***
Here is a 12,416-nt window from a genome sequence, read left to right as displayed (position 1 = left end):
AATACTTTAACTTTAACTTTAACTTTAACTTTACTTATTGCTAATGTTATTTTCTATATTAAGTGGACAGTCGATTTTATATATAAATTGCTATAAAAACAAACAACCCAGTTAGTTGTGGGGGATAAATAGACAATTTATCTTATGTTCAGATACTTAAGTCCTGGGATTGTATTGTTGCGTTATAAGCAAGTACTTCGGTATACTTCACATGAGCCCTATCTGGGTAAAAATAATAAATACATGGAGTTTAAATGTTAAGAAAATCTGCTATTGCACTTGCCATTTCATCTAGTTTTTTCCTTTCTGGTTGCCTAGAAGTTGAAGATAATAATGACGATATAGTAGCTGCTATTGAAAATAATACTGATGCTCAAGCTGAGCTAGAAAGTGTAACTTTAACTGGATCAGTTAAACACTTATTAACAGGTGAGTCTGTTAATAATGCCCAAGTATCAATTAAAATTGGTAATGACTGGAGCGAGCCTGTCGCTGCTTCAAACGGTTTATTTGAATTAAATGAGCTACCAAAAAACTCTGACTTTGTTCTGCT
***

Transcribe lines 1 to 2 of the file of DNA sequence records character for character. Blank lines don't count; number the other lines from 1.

Here is a 12,416-nt window from a genome sequence, read left to right as displayed (position 1 = left end):
AATACTTTAACTTTAACTTTAACTTTAACTTTACTTATTGCTAATGTTATTTTCTATATTAAGTGGACAGTCGATTTTATATATAAATTGCTATAAAAACAAACAACCCAGTTAGTTGTGGGGGATAAATAGACAATTTATCTTATGTTCAGATACTTAAGTCCTGGGATTGTATTGTTGCGTTATAAGCAAGTACTTCGGTATACTTCACATGAGCCCTATCTGGGTAAAAATAATAAATACATGGAGTTTAAATGTTAAGAAAATCTGCTATTGCACTTGCCATTTCATCTAGTTTTTTCCTTTCTGGTTGCCTAGAAGTTGAAGATAATAATGACGATATAGTAGCTGCTATTGAAAATAATACTGATGCTCAAGCTGAGCTAGAAAGTGTAACTTTAACTGGATCAGTTAAACACTTATTAACAGGTGAGTCTGTTAATAATGCCCAAGTATCAATTAAAATTGGTAATGACTGGAGCGAGCCTGTCGCTGCTTCAAACGGTTTATTTGAATTAAATGAGCTACCAAAAAACTCTGACTTTGTTCTGCT